The first legend states that the town of Bhangarh was cursed by the Guru Balu Nath, who only sanctioned its establishment under one condition: "The moment the shadows of your palaces touch me, the city shall be no more!" Years down the line, when a descendant raised the palace to a height that cast a shadow on Balu Nath's forbidden retreat, he cursed the town as prophesied. As a matter-of-fact, Balu Nath is said to lie buried there to this day, ensuring that the curse is never lifted.
The second story involves a former princess of Bhangarh, Princess Ratnavati, who was said to be the shining jewel of all Rajasthan. At that time lived a magician well versed in the occult named Singhia, who was in love with the princess but knew that it could never be as she was above his class. Then one day when Singhia saw the princess in the market, he had an idea. Using his black magic skills, he cursed the oil that Princess Ratnavati was purchasing so that upon touching it to her skin she would surrender herself and run to him. The princess, however, seeing that Singhia was enchanting the oil, foiled his plan by pouring it on the ground. As the oil struck the ground it turned into a giant boulder which crushed Singhia. Dying, the magician cursed the palace with the death of all who dwelt in it.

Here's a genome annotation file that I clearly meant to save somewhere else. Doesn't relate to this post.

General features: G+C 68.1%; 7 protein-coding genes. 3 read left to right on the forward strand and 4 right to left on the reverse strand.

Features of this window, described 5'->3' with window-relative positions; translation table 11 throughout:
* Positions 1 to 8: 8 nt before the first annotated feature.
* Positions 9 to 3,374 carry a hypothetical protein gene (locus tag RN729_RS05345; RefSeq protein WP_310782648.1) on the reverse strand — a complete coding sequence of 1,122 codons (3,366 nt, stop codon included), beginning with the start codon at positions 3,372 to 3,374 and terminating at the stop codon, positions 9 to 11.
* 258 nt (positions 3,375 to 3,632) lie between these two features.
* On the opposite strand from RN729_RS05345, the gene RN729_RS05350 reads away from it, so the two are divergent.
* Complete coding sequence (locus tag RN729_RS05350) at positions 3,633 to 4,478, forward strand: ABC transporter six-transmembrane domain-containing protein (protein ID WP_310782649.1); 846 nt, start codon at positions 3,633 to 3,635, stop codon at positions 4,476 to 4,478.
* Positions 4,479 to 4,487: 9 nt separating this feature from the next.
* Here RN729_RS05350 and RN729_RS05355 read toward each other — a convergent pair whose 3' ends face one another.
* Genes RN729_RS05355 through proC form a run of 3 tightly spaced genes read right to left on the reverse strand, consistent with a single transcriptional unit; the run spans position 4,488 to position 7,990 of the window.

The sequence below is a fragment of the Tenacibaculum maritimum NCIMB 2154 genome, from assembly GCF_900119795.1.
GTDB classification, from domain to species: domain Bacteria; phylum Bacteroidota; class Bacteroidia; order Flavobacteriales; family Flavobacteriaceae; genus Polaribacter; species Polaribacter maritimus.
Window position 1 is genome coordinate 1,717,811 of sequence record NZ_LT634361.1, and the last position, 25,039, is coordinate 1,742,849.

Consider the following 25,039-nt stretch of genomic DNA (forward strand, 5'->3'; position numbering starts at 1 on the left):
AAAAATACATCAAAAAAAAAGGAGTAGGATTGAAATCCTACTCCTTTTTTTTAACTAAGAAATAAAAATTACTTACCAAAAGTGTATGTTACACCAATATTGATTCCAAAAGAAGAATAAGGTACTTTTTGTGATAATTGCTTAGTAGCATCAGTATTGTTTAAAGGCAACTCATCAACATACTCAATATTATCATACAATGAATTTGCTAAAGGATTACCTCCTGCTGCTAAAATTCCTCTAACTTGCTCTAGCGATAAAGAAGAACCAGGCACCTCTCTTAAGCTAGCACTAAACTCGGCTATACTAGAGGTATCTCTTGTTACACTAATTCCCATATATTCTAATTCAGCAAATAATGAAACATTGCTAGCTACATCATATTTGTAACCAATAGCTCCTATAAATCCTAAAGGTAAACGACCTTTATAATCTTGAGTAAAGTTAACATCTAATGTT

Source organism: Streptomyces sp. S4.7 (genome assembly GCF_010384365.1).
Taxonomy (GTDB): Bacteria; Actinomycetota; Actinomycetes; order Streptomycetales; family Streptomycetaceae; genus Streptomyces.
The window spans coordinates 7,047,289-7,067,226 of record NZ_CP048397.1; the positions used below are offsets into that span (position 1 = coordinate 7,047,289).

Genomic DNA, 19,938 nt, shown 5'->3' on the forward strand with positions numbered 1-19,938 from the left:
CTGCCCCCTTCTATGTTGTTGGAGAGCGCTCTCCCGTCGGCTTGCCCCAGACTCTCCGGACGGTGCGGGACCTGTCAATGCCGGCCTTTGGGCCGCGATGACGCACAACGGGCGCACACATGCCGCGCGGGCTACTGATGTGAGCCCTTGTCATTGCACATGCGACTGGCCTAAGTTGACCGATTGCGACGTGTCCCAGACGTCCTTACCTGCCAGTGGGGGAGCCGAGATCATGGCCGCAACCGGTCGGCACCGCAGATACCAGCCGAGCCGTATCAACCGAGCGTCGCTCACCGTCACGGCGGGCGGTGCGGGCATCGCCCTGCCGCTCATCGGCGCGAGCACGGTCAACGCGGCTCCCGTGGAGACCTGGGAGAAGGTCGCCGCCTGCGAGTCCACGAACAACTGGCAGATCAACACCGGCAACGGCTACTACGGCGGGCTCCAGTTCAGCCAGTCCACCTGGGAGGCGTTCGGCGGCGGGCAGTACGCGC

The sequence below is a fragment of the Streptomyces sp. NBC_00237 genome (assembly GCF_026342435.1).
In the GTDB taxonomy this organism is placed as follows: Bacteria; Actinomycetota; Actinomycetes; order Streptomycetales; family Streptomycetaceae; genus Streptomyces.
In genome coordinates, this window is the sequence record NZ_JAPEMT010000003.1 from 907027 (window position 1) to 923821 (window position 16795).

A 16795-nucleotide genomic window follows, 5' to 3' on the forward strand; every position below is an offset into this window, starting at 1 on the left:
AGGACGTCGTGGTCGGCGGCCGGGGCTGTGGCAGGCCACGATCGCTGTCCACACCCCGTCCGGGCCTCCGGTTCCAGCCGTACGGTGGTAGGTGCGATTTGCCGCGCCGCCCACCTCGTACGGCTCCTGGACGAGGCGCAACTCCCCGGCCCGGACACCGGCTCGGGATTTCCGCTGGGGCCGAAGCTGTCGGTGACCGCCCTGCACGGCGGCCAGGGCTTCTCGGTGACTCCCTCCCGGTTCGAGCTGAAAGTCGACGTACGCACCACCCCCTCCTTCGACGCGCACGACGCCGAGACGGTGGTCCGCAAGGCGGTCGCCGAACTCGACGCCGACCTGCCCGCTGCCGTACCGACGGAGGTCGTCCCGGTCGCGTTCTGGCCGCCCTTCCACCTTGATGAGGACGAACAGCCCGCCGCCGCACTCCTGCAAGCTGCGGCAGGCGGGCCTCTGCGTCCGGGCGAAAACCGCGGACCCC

Which do you think it is? Share you comments below!
According to the curse, whichever you may believe, it was also said that if Bhangarh was ever rediscovered, the township itself would not be found, only the temples would show up. True to the story, only the temples of the lost town of Bhangarh dot the landscape and even far up on the mountains only shrines can be seen.
Many locals and visitors alike claim that they have witnessed paranormal activities there, including eery sounds of music and dancing as well weird colored spots in photographs of some of the chambers.